Berkeley Lab teams with PATH and Caltrans on real-time traffic analysis
Berkeley Lab researcher Sherry Li (Credit: Roy Kaltschmidt/Berkeley Lab)
Urban traffic roughly follows a periodic pattern associated with the typical “9 to 5” work schedule. However, when an accident happens, traffic patterns are disrupted. Designing accurate traffic flow models, for use during accidents, is a major challenge for traffic engineers, who must adapt to unforeseen traffic scenarios in real time.
A team of Lawrence Berkeley National Lab computer scientists are working with the California Department of Transportation (Caltrans) to use high performance computing (HPC) and machine learning to help improve Caltrans’ real-time decision making when incidents occur. The research was done in conjunction with California Partners for Advanced Transportation Technology (PATH), part of UC Berkeley’s Institute for Transportation Studies (ITS), and Connected Corridors, a collaborative program to research, develop, and test an Integrated Corridor Management approach to managing transportation corridors in California.
Caltrans and Connected Corridors are implementing the system on a trial basis in Los Angeles County through the I-210 pilot. Using real-time data from partners in southern California at the city, county, and state level, the goal is to improve Caltrans’ real-time decision-making by executing coordinated multijurisdictional traffic incident response plans to limit the negative impacts of these events. The first iteration of this system will be deployed in the cities of Arcadia, Duarte, Monrovia, and Pasadena in 2020, with plans for future deployments around the state.
“Many traffic-flow prediction methods exist, and each can be advantageous in the right situation,” said Sherry Li, a mathematician in Berkeley Lab’s Computational Research Division (CRD). “To alleviate the pain of relying on human operators who sometimes blindly trust one particular model, our goal was to integrate multiple models that produce more stable and accurate traffic predictions. We did this by designing an ensemble-learning algorithm that combines different sub-models.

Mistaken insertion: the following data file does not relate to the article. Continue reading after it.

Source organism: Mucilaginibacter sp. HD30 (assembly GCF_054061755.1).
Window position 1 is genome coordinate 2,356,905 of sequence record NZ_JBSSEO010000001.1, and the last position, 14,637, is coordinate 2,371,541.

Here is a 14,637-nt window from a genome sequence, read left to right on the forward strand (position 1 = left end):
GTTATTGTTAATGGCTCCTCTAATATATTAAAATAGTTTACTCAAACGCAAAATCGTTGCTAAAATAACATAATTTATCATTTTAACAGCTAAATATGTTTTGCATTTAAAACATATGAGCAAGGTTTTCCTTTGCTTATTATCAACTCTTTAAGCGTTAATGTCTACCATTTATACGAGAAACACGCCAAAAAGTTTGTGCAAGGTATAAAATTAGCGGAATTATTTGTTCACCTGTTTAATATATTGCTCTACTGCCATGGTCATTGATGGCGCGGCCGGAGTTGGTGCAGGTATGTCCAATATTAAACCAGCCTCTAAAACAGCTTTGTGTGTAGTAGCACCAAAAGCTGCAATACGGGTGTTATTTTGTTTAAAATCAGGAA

Ensemble learning is the art of combining a diverse set of learners (individual models) to improve, on the fly, the stability and predictive power of the model. This idea has been explored by machine learning researchers for a long time. What is special about traffic flow is the temporal characteristic; traffic flow measurements are correlated over time, as are the prediction results from different individual models.
In the Berkeley Lab-Caltrans collaboration, the ensemble model takes into account the mutual dependency of sub-models and assigns the “shares of vote” to balance their individual performance with their codependency. The ensemble model also values recent prediction performance more than older historical performance. At the end, the combined model is better than any of the single models used in testing in both prediction accuracy and stability.
The project started with funding from Berkeley Lab’s Laboratory Directed Research and Development (LDRD) program. The goal was to build a computational framework that would enable HPC applications specific to transportation, such as optimization and control of traffic equilibrium. The systems development team is led by Brian Peterson, a systems development manager at PATH who manages Connected Corridors’ systems development team. Hongyuan Zhan, a former Berkeley Lab Computing Sciences summer student from Penn State, was a major contributor to the Connected Corridors work for this research.
Real-time data, real-time decision-making
Using data collected from Caltrans sensors on California highways, the project yielded novel algorithms that achieved accurate prediction on a 15-minute rolling basis. The team then validated and integrated the new algorithms using real-time traffic data collected using the Connected Corridors system: a streaming-based, real-time transportation data hub in which Spark MLlib – a scalable machine-learning library – provides machine-learning models that can be utilized within the proposed ensemble-learning framework. The specific implementation of this work was to generate predicted traffic flows at points where sensing was present on the freeway. This in turn could be used to predict traffic demands at freeway entrances and traffic flows at freeway exits.
Ensemble learning partly addresses the issue of different types of vehicles in traffic; however, it does not address sudden changes caused by construction or incidents. The research team applied online (real-time) learning techniques to enable the algorithm to learn not just from the past, but to adapt to new traffic conditions along the way in real time.
The algorithm could be used in combination with these technologies for more accurate and timely traffic prediction and to aid real-time traffic control, such as rerouting traffic, altering traffic light configurations, and other corrective measures.
“The first deployment of the Connected Corridors program is intended to validate the concept and quantify improvements in travel times, traffic flow, and delays under real-world conditions,” Peterson said. “Traffic modeling has indicated that significant improvements are possible with the traffic management strategies being developed. Future deployments are in the planning stage with opportunities for ongoing system improvements and new approaches.”
In addition to Li, Peterson, and Zhan, other contributors to this project include Berkeley Lab researcher John Wu and ITS’ Gabriel Gomes.
For more information on this project, see the full release here.